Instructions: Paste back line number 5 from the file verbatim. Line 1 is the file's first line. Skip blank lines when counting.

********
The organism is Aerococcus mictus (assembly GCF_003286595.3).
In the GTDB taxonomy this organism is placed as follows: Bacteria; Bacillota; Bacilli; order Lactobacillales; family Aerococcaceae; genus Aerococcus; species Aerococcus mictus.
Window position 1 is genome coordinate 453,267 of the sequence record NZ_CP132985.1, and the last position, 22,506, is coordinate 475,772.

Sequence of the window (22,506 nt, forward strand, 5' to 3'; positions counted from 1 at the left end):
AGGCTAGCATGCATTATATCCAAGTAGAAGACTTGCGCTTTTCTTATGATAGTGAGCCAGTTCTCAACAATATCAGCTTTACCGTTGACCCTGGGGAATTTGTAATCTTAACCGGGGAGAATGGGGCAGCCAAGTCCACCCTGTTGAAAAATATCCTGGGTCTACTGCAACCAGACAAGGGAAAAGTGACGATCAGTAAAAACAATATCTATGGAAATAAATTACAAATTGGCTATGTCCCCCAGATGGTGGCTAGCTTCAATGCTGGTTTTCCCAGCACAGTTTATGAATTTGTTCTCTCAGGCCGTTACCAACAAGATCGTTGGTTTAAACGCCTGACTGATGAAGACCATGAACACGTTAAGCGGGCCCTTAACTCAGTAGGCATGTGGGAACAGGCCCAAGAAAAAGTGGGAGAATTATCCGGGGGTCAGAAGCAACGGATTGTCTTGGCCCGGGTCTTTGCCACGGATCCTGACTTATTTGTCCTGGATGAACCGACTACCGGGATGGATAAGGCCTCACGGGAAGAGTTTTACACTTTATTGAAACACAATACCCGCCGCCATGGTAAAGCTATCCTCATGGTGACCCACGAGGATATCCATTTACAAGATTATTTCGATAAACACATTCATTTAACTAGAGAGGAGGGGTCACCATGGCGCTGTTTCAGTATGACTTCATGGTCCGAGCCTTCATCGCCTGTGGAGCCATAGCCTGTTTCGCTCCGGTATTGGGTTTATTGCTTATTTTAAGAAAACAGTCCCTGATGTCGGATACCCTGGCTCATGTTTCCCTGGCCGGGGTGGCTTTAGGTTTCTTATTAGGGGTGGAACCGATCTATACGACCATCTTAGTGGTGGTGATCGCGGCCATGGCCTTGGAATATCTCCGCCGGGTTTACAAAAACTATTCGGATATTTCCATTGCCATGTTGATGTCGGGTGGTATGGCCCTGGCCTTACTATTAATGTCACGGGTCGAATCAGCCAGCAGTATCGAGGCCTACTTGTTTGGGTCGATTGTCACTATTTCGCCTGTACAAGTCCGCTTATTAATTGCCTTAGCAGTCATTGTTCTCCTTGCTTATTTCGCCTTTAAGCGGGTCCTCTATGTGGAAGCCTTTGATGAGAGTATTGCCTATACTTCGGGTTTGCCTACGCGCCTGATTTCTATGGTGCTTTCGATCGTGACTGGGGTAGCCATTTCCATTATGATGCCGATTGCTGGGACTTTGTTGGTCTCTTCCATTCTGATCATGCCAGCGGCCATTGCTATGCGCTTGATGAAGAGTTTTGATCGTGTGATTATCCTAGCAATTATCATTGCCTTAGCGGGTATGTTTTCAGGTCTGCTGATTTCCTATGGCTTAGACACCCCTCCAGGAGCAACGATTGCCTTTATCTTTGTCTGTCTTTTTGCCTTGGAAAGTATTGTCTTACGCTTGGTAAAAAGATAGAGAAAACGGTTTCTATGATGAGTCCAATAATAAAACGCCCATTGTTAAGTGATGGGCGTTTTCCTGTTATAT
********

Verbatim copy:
AGGCTAGCATGCATTATATCCAAGTAGAAGACTTGCGCTTTTCTTATGATAGTGAGCCAGTTCTCAACAATATCAGCTTTACCGTTGACCCTGGGGAATTTGTAATCTTAACCGGGGAGAATGGGGCAGCCAAGTCCACCCTGTTGAAAAATATCCTGGGTCTACTGCAACCAGACAAGGGAAAAGTGACGATCAGTAAAAACAATATCTATGGAAATAAATTACAAATTGGCTATGTCCCCCAGATGGTGGCTAGCTTCAATGCTGGTTTTCCCAGCACAGTTTATGAATTTGTTCTCTCAGGCCGTTACCAACAAGATCGTTGGTTTAAACGCCTGACTGATGAAGACCATGAACACGTTAAGCGGGCCCTTAACTCAGTAGGCATGTGGGAACAGGCCCAAGAAAAAGTGGGAGAATTATCCGGGGGTCAGAAGCAACGGATTGTCTTGGCCCGGGTCTTTGCCACGGATCCTGACTTATTTGTCCTGGATGAACCGACTACCGGGATGGATAAGGCCTCACGGGAAGAGTTTTACACTTTATTGAAACACAATACCCGCCGCCATGGTAAAGCTATCCTCATGGTGACCCACGAGGATATCCATTTACAAGATTATTTCGATAAACACATTCATTTAACTAGAGAGGAGGGGTCACCATGGCGCTGTTTCAGTATGACTTCATGGTCCGAGCCTTCATCGCCTGTGGAGCCATAGCCTGTTTCGCTCCGGTATTGGGTTTATTGCTTATTTTAAGAAAACAGTCCCTGATGTCGGATACCCTGGCTCATGTTTCCCTGGCCGGGGTGGCTTTAGGTTTCTTATTAGGGGTGGAACCGATCTATACGACCATCTTAGTGGTGGTGATCGCGGCCATGGCCTTGGAATATCTCCGCCGGGTTTACAAAAACTATTCGGATATTTCCATTGCCATGTTGATGTCGGGTGGTATGGCCCTGGCCTTACTATTAATGTCACGGGTCGAATCAGCCAGCAGTATCGAGGCCTACTTGTTTGGGTCGATTGTCACTATTTCGCCTGTACAAGTCCGCTTATTAATTGCCTTAGCAGTCATTGTTCTCCTTGCTTATTTCGCCTTTAAGCGGGTCCTCTATGTGGAAGCCTTTGATGAGAGTATTGCCTATACTTCGGGTTTGCCTACGCGCCTGATTTCTATGGTGCTTTCGATCGTGACTGGGGTAGCCATTTCCATTATGATGCCGATTGCTGGGACTTTGTTGGTCTCTTCCATTCTGATCATGCCAGCGGCCATTGCTATGCGCTTGATGAAGAGTTTTGATCGTGTGATTATCCTAGCAATTATCATTGCCTTAGCGGGTATGTTTTCAGGTCTGCTGATTTCCTATGGCTTAGACACCCCTCCAGGAGCAACGATTGCCTTTATCTTTGTCTGTCTTTTTGCCTTGGAAAGTATTGTCTTACGCTTGGTAAAAAGATAGAGAAAACGGTTTCTATGATGAGTCCAATAATAAAACGCCCATTGTTAAGTGATGGGCGTTTTCCTGTTATAT